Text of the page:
The Buzzer (Billings, Mont.) 1955-1955, July 20, 1955, Image 2

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Page Two THE BUZZER July 20, 1955 THE BUZZER Eastern Montana College of Education Published Weekly by the Summer Session Publications Class Billings, Montana Managing Editor Bob Well Editor Ruth Negus Feature Editor Ruth S. Marston Reporters Gloria Cowell Agnes McLaren Cleo Heiken Marian Huffman Bess Taylor Dick Blotkamp Photographer _Alan Lee Advisor Montana Rickards AW 7 Private 99999 Secretary (Kay Tiskus) The only similarity between Ann Sothern as \Private Secretary\ and me is that we both have feet. Mine are both left. I'm the gal to whom nothing important ever happens. I'm the middle one of three children. That's the story of my life. In the middle. Contrary to public opinion, I acquired my eastern accent from having lived and worked an interesting number of years (I'm not counting them!) in Massachusetts, not having worked at Eastern. Strangely enough, my son and my husband have no trouble at all in understanding my odd dialect. I am secretary to Dr. Albert Hopkins, Dean of Education and Di- rector of Summer Session. Also to Mrs. Dora Reese, Reading Consultant and Director of the Remedial Reading Clinic. Ditto to John Snedeker, of Child Growth and Development fame. In be- tween times I am secretary to Miss Groom who, among other things, is Children's Librarian. Then there is my bookkeeping. From debits with credits, yet. For me, who thinks anyone who can add 5 and 8 and consistently get 13 is wonderful! Just to keep me from getting into a rut, I answer the Labora- (Continued on Page 4) Dr. Bain Conducts Graduate Art Worshop Five students are enrolled in Dr. Bain's class for graduate students in art education called \Curriculum De- velopment in Art Education.\ They are: Hazel Du Beau, Rhea Green, Alice Hemphill, Rose Siler, and Agnes Trout- man. This course, according to Dr. Bain, is designed to bridge the gap between old assumptions and new findings and facts on how children develop in art. It is also meant to bridge the gap between theory and practice in art. This is accomplished in two different ways. First, students work cooperatively with the Director of Recreation in Billings, Walter Zimmerman. They visit the city parks and observe work done there. If there are not materials avail- able which the children would like to have, students furnish these materials, then work with the children in activities they have selected. Second, the class conducts a laboratory for children twice a week in their art classroom. This is permissive activity in which children choose what they would like to do, and the members of Dr. Bain's class help them to carry out their activities. Chil- dren are encouraged to engage in art activities with a spirit of play and adventure, for it is only in this way that they are truly themselves, each child unique in his desires and ex- pressions of art. Such a program initiated and carried out by Dr. Bain and his class has been tried in only a few places in our country, and this is the first time it has been tried in this state. Students have no set time to go to city parks to work with the children, but they are able to work into the schedule of art work activities already established in the parks. Why not try this, Mr. Hoheisel??? Campus pot holes for frog ponds! \Greater Understanding Of Current School Problems is Needed\ William I. King On loan from the state department of public instruction is Mr. William I. King, high school supervisor, on campus at Eastern to conduct a three-week course on the junior high school. He brings many new ideas to teachers en- rolled in his course who are examining the history, philosophy, and functions of the junior high school. At this time, there is a legal provision for larger amounts to be budgeted where accredited junior high schools place the seventh and eighth grades in the secondary schedule. Individual Attention and Better Administration Result Some advantages in a junior high school, explained Mr. King, are these: more concentrated individual attention to the pupil by better qualified teachers, easier administrative conformation to regular standards in an approved junior high school than is possible in junior high divisions which are less well or- ganized within a public school set-up, and the probability of greater educa- tional return for tax money spent. Two big problems at present are in finding properly qualified teachers trained for the junior high level, and the small extra cost per child to finance the program. Public Needs to Change Attitude Towards Teachers There is evidence, stated Mr. King, which shows that high schools will be as short of qualified teachers in the near future as grade schools are now unless there are some changes in at- titude towards the profession of educa- tion by the public. It is \time for a change\ in the philosophy of school boards and local communities if young people of fine merit are to be persuaded that the profession is worthwhile as a career. (Continued on Page 4) EDITORIAL Many words have been written and said about the power of the press. The influence of the printed newspaper today can easily cause panic in the nervous world of today. It is more important than ever that journalists control this freedom and stick to the truth instead of concentrating on sensation. Although the Buzzer prints very little world-shattering news, it does attempt to print constructive true articles that will be interesting reading for students and instructors. We would like to print more articles about students. We hope to give more emphasis to student interviews and personality sketches, so don't run and hide in a chuck hole if you see a reporter approaching you—you may be very interesting copy!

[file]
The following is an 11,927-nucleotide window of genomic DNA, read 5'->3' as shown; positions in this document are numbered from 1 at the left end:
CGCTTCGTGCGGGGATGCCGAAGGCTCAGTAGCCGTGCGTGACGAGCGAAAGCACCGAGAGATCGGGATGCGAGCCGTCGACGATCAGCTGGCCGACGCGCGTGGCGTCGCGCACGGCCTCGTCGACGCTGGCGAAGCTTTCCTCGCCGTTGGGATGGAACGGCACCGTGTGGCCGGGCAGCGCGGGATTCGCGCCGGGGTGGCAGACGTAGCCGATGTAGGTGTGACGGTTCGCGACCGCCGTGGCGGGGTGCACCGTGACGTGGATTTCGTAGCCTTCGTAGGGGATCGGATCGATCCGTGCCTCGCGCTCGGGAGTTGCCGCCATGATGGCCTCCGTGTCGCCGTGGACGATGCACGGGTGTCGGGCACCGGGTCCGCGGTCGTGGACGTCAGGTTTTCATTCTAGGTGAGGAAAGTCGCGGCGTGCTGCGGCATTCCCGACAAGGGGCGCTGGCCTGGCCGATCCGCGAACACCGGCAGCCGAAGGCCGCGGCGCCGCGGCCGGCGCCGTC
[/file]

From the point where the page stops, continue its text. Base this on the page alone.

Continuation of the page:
The Buzzer (Billings, Mont.), 20 July 1955, located at <>, image provided by MONTANA NEWSPAPERS, Montana Historical Society, Helena, Montana.